I have ridden behind enough randonneurs at night to know these things.

  3. #3
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    You need sleep. Get more sleep somehow. My 45 mile RT commute is unbearable without sleep.
    Personally, I would not ride the day after my second job, if I had one.

    I use 3m reflective tape found at auto part stores for $4 a yard.
    Do not put it on your rim since your brakes will take issue with that. You can always purchase tires with reflective sidewalls.
    I have my tape on the back of my rack, both of my fenders, my fork, crosstube, and cranks. I'm sure there area few more places I can put it if I try.

  4. #4
    Neat - w/ ice on the side dalmore's Avatar
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    Don't apply tape to your rim's breaking surface. That's a bad idea that might get you seriously injured. If you are unsure of what constitutes your rim's braking surface - don't apply tape to your rims at all.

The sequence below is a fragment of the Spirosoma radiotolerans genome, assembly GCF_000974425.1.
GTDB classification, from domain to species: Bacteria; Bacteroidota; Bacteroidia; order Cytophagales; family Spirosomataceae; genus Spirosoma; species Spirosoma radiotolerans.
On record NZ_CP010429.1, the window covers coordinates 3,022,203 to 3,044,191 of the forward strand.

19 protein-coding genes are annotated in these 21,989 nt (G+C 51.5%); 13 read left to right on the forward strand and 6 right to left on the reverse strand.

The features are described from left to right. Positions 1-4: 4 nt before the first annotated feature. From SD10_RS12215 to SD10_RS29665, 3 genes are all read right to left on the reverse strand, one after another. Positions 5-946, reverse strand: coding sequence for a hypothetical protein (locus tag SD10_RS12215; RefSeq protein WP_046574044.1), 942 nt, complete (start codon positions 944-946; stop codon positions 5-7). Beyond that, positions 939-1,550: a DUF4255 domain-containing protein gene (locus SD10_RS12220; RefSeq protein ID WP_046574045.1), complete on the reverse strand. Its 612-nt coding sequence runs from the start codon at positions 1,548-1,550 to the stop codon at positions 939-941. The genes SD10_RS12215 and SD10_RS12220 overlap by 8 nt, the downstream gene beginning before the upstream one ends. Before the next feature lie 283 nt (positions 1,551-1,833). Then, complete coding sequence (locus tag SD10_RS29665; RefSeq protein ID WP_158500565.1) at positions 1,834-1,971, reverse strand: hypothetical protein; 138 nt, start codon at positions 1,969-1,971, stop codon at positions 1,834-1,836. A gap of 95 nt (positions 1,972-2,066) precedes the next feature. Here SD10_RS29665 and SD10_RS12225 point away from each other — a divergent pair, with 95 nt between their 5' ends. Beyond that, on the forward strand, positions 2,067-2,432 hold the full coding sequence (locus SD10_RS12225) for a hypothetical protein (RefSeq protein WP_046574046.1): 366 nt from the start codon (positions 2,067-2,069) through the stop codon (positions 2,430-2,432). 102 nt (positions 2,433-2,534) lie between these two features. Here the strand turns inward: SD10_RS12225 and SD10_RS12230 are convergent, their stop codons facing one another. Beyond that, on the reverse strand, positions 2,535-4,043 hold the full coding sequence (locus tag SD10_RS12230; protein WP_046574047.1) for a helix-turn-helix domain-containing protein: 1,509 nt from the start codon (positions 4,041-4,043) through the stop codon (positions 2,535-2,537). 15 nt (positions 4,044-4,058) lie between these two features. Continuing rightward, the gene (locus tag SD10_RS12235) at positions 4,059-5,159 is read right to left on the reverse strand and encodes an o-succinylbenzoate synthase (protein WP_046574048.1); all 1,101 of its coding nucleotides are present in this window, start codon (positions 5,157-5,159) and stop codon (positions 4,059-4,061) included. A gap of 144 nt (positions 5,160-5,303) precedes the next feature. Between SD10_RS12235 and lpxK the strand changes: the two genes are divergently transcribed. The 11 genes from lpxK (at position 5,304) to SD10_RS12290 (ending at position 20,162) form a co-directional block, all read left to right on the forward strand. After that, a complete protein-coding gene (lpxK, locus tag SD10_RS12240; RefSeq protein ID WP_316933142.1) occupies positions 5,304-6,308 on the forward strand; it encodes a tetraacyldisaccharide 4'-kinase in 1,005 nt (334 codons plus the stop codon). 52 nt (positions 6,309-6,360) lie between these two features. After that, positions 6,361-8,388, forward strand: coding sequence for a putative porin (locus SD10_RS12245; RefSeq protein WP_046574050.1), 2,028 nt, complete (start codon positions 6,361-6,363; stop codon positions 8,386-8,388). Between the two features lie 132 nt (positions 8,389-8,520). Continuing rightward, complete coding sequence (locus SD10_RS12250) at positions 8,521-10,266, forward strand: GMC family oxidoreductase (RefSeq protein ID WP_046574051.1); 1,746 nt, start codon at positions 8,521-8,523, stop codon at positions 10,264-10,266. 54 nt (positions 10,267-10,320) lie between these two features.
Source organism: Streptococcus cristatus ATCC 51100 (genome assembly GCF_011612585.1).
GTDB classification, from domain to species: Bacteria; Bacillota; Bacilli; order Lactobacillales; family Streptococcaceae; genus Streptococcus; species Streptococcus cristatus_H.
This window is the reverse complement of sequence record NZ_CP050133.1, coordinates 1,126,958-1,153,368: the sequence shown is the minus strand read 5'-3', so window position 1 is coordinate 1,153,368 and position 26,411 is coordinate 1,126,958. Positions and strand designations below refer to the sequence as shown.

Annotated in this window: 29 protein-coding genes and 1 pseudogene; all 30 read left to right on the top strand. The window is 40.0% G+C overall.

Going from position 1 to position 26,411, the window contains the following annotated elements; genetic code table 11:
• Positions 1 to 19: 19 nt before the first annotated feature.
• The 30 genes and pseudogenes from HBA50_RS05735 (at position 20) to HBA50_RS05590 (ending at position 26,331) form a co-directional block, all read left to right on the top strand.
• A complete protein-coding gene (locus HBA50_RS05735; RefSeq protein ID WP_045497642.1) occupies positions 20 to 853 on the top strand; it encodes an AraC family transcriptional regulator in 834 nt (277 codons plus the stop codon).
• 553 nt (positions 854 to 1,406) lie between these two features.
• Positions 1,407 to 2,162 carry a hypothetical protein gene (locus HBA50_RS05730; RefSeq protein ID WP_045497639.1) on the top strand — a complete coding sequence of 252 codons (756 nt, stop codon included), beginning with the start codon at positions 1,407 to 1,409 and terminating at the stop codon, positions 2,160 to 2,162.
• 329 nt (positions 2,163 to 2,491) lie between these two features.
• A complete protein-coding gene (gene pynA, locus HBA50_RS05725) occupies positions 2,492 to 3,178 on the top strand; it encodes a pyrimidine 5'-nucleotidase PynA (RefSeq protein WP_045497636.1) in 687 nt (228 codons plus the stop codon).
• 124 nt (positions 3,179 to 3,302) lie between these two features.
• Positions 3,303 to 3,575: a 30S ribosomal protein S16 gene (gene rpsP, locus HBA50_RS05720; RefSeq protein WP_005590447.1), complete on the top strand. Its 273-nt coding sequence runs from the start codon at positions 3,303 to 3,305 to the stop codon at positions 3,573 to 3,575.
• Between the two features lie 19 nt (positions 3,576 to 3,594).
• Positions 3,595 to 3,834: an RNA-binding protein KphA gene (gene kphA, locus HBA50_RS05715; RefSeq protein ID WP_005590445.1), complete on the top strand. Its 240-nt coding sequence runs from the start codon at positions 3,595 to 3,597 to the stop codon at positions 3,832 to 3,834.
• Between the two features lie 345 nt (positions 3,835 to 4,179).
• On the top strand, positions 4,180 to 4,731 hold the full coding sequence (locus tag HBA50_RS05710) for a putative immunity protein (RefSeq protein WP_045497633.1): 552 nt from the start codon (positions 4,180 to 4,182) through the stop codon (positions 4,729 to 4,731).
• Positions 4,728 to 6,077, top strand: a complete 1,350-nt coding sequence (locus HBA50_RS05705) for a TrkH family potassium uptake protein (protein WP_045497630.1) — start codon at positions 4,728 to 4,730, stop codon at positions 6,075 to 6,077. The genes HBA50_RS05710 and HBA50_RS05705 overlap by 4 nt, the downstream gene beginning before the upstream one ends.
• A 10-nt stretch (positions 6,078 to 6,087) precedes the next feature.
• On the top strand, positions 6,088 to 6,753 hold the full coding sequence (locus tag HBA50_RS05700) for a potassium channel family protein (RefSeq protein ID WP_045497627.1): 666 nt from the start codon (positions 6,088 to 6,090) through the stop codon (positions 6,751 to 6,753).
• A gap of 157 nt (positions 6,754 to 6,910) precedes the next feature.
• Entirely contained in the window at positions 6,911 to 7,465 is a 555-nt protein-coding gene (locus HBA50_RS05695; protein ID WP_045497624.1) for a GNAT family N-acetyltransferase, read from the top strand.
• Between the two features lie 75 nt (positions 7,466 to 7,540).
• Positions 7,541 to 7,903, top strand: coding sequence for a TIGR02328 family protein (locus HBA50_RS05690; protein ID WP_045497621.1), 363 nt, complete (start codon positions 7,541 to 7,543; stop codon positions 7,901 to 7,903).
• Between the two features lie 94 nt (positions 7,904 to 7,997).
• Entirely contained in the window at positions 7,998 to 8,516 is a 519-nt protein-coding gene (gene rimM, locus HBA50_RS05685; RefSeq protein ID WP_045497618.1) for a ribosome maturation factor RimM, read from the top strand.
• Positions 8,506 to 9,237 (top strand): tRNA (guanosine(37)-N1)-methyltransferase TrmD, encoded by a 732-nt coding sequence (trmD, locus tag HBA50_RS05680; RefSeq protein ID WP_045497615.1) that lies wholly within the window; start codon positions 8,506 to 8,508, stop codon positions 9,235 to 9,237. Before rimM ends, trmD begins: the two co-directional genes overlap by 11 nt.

As far as ok to take days off - yea, your body needs recovery time. Every training regimen includes rest days for a reason.
    Current favorite bumper sticker: Wag more. Bark less.

    Change you can believe in - Bigfoot Nessie 08

  5. #5
    Commuter First newbojeff's Avatar
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    Do you need to rest? Good Lord! I need to rest just reading about the VLCC.

  6. #6
    Senior Member CigTech's Avatar
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    Do take days off if you need them. Listen to you body. If it says "not today budy" Then stay off the bike that day. But don't start using it all the time for a reason not to ride.

    When I was doing a 35 mile commute. I did over do it back in June and had to slow down a bit.
    May your feet keep move'n with the wind to your back.

    CigTech

  7. #7
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    Thanks for the replies. I just hate driving but yeah I guess I needed to drive tiday.. Yesterday was a 23-31 mph headwind for all but 5 miles and my ribs are still sore/healing from my crash.